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Dead of the Night

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Summary: On the night of Noctus Animortus, the dead will rise . . . and Buffy is left alone in Sunnydale to deal with them.

Categories Author Rating Chapters Words Recs Reviews Hits Published Updated Complete
BtVS/AtS Non-Crossover > Action/Adventure > Buffy-CenteredMediancatFR15815,252173,86110 Sep 0813 Sep 08No

Define Dead

Another older fanfic -- though not as older as some. Set early season 5. Joss created all but the storyline.


“Um, your most eminent of eminences . . .” Dreg began. “Forgive this unworthy one for approaching you, but there is a situation I believe you should be aware of. That is, if you’re not aware of it already . . . “

Glory, reclining on her sumptuous bed, clad in yet another tight-fitting leather dress, looked at Dreg irritably. But then, she did everything irritably. Irritation was part of her essence. No one dared to point out to her that she might be a shade less irritable if she traded in the leather dress for sweats and the four-inch spiked heels for tennies, least of all Dreg. “Yes?” She demanded.

“Um, I almost hesitate to bring this up, so unworthy is it of your attention, but has the beauteous and esteemed Glory been keeping track of the calendar?”

“What do I care what day it is?”

“You? Oh, not a care in the universe, oh mighty one, but there are those that do. And among them is has been noted that tonight is a night that occurs but once every four hundred years – give or take. A night when certain magicks of the necromantic variety can be cast, only on a hellmouth . . .” He trailed off as he noticed Glory’s glare.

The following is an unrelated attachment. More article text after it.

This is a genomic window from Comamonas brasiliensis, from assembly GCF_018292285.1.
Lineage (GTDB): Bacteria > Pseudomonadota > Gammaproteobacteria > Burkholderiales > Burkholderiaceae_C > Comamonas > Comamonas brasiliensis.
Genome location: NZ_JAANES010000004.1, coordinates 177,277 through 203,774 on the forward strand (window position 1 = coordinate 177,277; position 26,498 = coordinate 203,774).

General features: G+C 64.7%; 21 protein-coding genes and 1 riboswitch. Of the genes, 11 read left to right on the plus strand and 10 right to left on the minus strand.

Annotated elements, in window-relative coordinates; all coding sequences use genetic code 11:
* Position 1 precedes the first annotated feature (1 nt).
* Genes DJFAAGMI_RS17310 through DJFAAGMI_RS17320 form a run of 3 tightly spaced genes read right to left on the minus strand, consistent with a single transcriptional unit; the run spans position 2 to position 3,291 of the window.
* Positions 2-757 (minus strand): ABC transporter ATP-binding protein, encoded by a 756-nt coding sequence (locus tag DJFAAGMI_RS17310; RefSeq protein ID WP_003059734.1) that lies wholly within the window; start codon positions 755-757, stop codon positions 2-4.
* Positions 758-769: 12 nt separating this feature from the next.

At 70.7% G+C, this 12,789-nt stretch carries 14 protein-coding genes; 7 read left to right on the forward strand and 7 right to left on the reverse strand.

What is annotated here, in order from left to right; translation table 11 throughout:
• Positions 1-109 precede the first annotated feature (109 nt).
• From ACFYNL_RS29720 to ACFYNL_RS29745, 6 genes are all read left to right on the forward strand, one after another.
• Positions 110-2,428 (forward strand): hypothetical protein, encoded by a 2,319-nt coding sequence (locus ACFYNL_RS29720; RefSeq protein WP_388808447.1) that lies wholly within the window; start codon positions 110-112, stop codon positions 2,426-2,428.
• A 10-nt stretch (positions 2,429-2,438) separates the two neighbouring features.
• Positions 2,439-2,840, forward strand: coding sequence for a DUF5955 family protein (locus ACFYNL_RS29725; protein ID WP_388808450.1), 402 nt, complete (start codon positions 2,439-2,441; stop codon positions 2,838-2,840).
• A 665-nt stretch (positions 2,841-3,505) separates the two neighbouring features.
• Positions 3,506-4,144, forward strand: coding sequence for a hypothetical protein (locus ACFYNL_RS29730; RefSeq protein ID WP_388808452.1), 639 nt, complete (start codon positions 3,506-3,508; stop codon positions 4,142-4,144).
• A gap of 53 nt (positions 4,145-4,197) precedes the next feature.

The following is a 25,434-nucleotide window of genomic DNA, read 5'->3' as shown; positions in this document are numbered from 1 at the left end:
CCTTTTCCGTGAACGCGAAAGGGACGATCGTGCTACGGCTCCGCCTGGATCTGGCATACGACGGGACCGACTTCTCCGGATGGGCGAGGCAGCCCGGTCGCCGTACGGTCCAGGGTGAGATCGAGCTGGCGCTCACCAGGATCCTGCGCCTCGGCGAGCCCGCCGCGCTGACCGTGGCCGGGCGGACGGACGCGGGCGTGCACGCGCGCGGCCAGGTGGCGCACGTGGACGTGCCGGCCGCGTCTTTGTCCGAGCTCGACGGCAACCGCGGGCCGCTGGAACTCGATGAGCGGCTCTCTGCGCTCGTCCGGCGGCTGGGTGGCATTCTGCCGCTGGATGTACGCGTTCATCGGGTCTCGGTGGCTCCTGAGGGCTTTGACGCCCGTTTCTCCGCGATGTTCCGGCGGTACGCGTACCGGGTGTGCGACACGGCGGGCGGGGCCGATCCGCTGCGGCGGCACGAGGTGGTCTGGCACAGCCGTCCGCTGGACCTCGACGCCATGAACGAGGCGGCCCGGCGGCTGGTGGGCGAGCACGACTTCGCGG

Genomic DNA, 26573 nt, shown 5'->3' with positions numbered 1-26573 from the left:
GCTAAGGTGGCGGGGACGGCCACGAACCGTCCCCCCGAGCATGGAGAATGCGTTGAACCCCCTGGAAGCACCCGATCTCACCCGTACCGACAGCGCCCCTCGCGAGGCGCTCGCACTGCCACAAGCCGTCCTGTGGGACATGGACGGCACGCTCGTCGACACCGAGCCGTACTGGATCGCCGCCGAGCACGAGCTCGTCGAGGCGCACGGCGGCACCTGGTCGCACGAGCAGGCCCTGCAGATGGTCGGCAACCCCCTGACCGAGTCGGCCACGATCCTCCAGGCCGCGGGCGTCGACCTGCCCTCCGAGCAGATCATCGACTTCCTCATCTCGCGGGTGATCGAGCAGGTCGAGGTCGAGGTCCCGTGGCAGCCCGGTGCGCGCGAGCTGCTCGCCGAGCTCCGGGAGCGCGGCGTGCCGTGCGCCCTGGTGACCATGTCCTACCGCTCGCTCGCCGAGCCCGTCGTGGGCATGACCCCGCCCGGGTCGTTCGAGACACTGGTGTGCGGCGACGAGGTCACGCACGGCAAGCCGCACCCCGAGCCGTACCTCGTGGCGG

“And what,” she said slowly, “Does any of this have to do with me?”

“Oh, nothing directly, oh puissant beauty of all puissant beauties, but tonight the dead can rise and walk if even one person invokes the dead. And this applies to all the dead, human, vampire, demon, and otherwise; if it has consciousness, glory of Glory, it will return to life for the night. But it only seems to apply around regions of strong magic – such as the Hellmouth.”

Glory sat up on the bed. “You know, Dreg, you’re not nearly as stupid as you look. I see where you’re going with this . . .”

Dreg straightened just a bit. “Why, thank you, magnificent Glory. Um, where was I going?”

Once again, Glory glared at him, then straightened. “For some reason, the Slayer has chosen to get in my way. I have no idea why; I’m not a common vampire. But if hundreds of vampires and demons MORE are going to be added to the populace for the night, the Slayer would be too busy running for her life to stop me from searching for the key.” She clapped her hands and stood up. “In fact, let’s make it harder. Dreg, bring me the exclusion book.”

“The . . . exclusion book, oh awesome Glory?”

Sighing, she said, “It’s the big red one at the top of the hall closet.” Dreg nodded and began to back his way out of the room. Then she rubbed her hands together theatrically. “Let’s see how she does protecting the key when she’s running for her life.”


“Noctus Animortus,” Giles said, “Happens once every four hundred and one years, give or take the odd thirty days.” He was sitting at the center table of the Magic Box after hours, flanked by Buffy, Xander, Anya and Riley. Willow and Tara were in LA for a witches’ convention, staying in Angel’s new hotel.

“Terrific,” Xander grumbled. “For once why can’t one of these ‘comes-around- every-millennium’ things miss us by a few hundred years?”

“Remind me to tell you at some point about the plague of flying jellyfish due to hit next in 2247,” Giles commented. “In any event, one of the effects of Noctus Animortus is that it renders the dead far more sensitive to necromancy. Any spell cast to communicate with or raise any dead intelligent being within a certain radius of a source of magical power --"

“The Hellmouth, ladies and gentlemen!” Xander said with a flourish.

“Exactly,” Giles said. “Any spell cast will raise every one of them killed within the past five years. This includes humans, vampires, demons, and so on. They will remain alive for the whole night – unless someone else kills them in the interim, of course. This being the Hellmouth, that’s hundreds, possibly thousands –“

“I get the idea,” Buffy said. “So we get everyone together and what? Roam around town breaking into homes, gravesites, making sure no one’s trying to get the location of the family jewels from old aunt Maureen?”

“Sounds a touch impractical to me,” Riley said. Buffy stuck out her tongue.